Saturday, October 30, 2010

Lin Yi's Lantern

Lin Yi's Lantern
A Moon Festival tale
by Brenda Williams & Benjamin Lacombe
Published by Barefoot Books

Ages : 7-10 years

The Mid-Autumn Festival, also known as the Moon Festival is a popular harvest festival celebrated by Chinese and Vietnamese people, dating back over 3,000 years to moon worship in China's Shang Dynasty. It is also sometimes referred to as the Lantern Festival or Mooncake Festival.

It is celebrated sometime in September or early October, coinciding to when the moon is at its fullest and roundest. It is one of the few most important holidays in the Chinese calendar.

 Farmers celebrate the end of the summer harvesting season on this date. Traditionally on this day, Chinese family members and friends will gather to admire the bright mid-autumn harvest moon, and eat moon cakes and pomelos under the moon together. They also carry brightly lit lanterns, plant mid autumn trees and retell the story of the moon fairy, who on the night of the moon festival, might just be seen dancing across the face of the moon, like a beautiful shadow!

The story in our book is based on a celebration of the moon festival and all the excited preparations by a little boy, Lin Yi, who is sent to the market, by his mother to use his bargaining skills to get the best prices for moon cakes, star fruit, rice, yams, and peanuts for Uncle Hui, who simply loves them. And if after all that, there is still some money left over, he would be able to buy himself a red rabbit lantern for the moon festival that night.

Well, we can perhaps sense what may have happened. Of how he would have made his way to the market, dancing and skipping along, bargaining eagerly and buying all the items on his list, in the order laid out by his mother. And how he may have ended up not having enough to buy his cherished red rabbit lantern. In fact, he reaches a point, where he has to choose between buying Uncle Hui's favorite peanuts or his favorite lantern, which decorated in gold, looked just too good to resist. But resist, he does, albeit a little sadly. And goes home with his purchases of the day. And bites back his tears and puts up a big smile as he presents Uncle Hui his peanuts.

It really is be a witness to this internal struggle, as much as it is an honor, to take pride in his internal triumph. And even more deeply satisfying to see that Uncle Hui has a gift of his own to give, to his little, sweet nephew. A beautiful, red rabbit lantern, even more beautiful than anything Lin Yi ever dreamed of having. It is a moment of happiness, such that we all feel like climbing the moonlit mountain, munching peanuts along the way and eating mooncakes on the top, sitting under the night sky, giving thanks to the beautiful moon, and perhaps being even lucky enough to glimpse a wisp of the shadow of the beautiful moon fairy!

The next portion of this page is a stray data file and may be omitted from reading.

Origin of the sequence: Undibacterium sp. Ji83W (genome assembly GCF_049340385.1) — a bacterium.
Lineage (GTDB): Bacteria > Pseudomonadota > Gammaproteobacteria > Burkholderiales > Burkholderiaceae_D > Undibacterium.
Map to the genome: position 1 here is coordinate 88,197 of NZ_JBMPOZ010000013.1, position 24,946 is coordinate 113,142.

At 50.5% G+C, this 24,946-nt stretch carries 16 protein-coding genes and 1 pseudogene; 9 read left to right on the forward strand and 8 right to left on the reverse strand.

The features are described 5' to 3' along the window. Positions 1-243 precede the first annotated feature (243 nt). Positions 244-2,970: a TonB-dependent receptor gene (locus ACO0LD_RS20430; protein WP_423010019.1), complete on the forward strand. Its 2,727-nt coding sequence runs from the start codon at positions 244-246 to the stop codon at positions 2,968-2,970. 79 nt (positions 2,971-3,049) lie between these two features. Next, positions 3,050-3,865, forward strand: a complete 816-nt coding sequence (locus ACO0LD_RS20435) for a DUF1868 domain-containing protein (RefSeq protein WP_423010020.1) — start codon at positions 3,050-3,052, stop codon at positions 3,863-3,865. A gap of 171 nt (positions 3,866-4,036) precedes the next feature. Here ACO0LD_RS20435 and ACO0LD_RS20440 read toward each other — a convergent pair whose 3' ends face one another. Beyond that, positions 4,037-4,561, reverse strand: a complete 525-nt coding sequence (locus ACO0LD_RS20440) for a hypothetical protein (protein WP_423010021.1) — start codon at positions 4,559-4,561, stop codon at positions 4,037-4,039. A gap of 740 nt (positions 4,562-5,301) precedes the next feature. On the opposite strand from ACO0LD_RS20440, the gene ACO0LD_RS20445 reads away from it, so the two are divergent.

The cover picture of the little boy, on top of the great, big moon, his face glowing in the soft light of a beautiful, red rabbit lantern in the mystique of the night, perhaps says everything about the illustrations, that lead up to this grand and fitting finale. And of happy endings, where you can close your book with a smile, knowing that all is well that ends well!

But the fun sort of continues, even after you close the book. For featured on the last few pages, are detailed instructions on how you can make your very own red rabbit lantern. Once Winkie set his eyes on it, he was seized with motivation, and quickly went about getting all the supplies, and without asking for any help whatsoever, crafted his very own lantern, with a rabbit motif to boot. Maybe we shall welcome the next full moon, with our own homemade celebration! Care to join us?  :)

[Pic Courtesy of : Mama's Little Helper via Google images]


sathish said...

Tharini, The cover picture is so enticing and inviting.

Tharini said...

It is, isn't it? Have you checked out Lacombe's website?

sathish said...

Tharini, I did and pretty impressed with his sketches that he has in his blog too!. His snow white looks very inviting too.

Thanks for this reference. Get added into my wishlist. Is that photo winkie's lantern? Wow. Very nice. please pass on my congrats to him.

Tharini said...

Sathish : Yes it is. This was a first, when he moved instantly from a book to the suggested craft and finished it, all on his own.

sandhya said...

Wow, that lantern does look lovely. I love it, too, when a book leads A to any activity.

Interesting, isn't it, how traditions are so similar the world over-this is one thing that has really struck me during CROCUS. In India, too, we have Sharath Poornima in the north and Kojagiri Poornima in Maharashtra- which is celebrated with a lot of music and dance, with saffron flavoured thickened sweet milk as the sweet of the day. As also the karva chauth, 4 days after the full moon, which celebrates the moon. I have also heard of the 'harvest moon' in the west.

And barefoot books- of course it has to be something special. Will look out for this one, Tharini.

utbtkids said...

Sandhya, cool, you neatly pointed out the various festivals centered around the moon :)

T, will check it out.

Meera Sriram said...

Tharini, the picture on the cover almost seems moonlit ..I love it!
The pick is also very appropriate - for crocus and otherwise, well timed:)

artnavy said...

very nice work on the lantern by winkie.Happy Diwali! I wonder if I will find this book here easily...

Poppins said...

Tried UTBT's experiment and guessed the review as yours :)

Poignant, and touching.

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